September 2019
Volume 19, Issue 10
Open Access
Vision Sciences Society Annual Meeting Abstract  |   May 2019
Occlusion and object specific effects on visual search for complex objects
Author Affiliations & Notes
  • Rachel T Nguyen
    Department of Psychology, George Mason University
  • Matthew S Peterson
    Department of Psychology, George Mason University
Journal of Vision May 2019, Vol.19, 314a. doi:
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      Rachel T Nguyen, Matthew S Peterson; Occlusion and object specific effects on visual search for complex objects. Journal of Vision 2019;19(10):314a.

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      © ARVO (1962-2015); The Authors (2016-present)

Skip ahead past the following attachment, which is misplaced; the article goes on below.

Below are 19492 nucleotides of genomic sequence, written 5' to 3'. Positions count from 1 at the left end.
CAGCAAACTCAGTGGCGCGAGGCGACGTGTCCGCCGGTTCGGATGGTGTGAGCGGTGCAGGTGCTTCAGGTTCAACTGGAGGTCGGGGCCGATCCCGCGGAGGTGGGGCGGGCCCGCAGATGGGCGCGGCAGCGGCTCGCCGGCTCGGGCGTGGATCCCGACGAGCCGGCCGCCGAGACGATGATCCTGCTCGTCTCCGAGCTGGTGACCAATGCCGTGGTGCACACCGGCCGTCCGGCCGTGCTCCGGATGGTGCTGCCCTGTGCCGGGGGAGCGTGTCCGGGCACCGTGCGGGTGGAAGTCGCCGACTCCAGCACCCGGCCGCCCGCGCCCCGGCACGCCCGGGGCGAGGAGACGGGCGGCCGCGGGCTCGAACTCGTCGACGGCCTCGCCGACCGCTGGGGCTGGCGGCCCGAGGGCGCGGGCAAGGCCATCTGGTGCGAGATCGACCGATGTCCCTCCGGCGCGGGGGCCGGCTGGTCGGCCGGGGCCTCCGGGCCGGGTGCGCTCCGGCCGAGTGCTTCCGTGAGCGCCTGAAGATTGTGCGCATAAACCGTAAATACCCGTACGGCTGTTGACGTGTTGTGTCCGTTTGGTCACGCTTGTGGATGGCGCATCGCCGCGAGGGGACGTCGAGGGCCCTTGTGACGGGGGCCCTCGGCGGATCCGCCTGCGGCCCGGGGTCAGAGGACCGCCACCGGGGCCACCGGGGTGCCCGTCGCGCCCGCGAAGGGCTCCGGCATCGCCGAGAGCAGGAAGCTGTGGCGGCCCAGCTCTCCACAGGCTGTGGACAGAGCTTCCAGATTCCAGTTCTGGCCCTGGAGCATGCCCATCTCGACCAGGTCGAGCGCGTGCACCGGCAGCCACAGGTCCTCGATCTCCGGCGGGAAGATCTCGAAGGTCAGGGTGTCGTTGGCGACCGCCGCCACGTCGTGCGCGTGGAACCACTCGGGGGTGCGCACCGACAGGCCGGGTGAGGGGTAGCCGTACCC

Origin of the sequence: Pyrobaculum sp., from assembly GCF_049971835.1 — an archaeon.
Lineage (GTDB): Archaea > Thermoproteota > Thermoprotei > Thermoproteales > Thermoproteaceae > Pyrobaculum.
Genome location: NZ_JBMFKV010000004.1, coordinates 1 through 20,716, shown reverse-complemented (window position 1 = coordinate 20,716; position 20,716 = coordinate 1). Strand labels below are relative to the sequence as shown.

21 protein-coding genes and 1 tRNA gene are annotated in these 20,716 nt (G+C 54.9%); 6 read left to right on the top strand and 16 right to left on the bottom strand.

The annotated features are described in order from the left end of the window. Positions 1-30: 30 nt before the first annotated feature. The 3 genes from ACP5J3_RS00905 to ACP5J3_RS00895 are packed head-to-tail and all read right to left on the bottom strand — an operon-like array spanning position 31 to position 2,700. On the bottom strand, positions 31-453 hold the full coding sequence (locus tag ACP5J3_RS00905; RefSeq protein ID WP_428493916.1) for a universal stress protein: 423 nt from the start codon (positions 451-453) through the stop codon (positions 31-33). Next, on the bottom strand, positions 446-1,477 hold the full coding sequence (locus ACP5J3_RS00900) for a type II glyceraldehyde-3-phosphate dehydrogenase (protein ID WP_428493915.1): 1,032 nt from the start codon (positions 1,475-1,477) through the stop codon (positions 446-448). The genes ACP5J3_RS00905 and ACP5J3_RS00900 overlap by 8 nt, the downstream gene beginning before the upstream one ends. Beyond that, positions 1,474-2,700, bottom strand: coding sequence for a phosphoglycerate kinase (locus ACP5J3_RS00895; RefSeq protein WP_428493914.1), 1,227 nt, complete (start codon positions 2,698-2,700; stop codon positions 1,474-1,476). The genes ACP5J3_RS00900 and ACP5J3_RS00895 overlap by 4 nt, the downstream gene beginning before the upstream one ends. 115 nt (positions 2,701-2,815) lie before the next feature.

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When an object is partially occluded, the process of amodal completion can perceptually fill in the occluded object to help guide attention (Rensink & Enns, 1998). However, amodal completion for an objects’ guiding feature, such as orientation, can fail, causing search to be inefficient. (Wolfe et al., 2011). However, these tasks used orientation as the target-defining feature, and our question was whether we would see evidence for amodal completion when the task was to search through complex objects. To test this, we displayed objects that had different levels of internal complexity (Black bar, Hershey bar, and Remote Controller), yet had the same horizontal and vertical dimensions. The targets and distractors could be fully visible or partially occluded by a diagonal white bar or a gap. Distractors were either horizontal or vertical versions of those three stimuli. In the first experiment participants searched for a vertical. When there was no occlusion, the target popped-out, no matter the object type. However, when the target was occluded, search was more difficult when it was a black bar or Hershey bar compared to when it was the remote control. This object-specific effect might be due to surface features of the remote control interacting with the occluder to make detection of its vertical orientation easier. However, vertical is not an inherent feature of any of the objects, but instead a transient property. In the second experiments, participants searched for an object based on its identity. Occlusion had a larger effect on the complex objects compared to the simple bar, with search efficiency roughly 2.5× slower. In addition, the remote control failed to pop-out when there was no occlusion. Effects of occlusion on visual search are complex, object specific, and may depend on which surface features are occluded.


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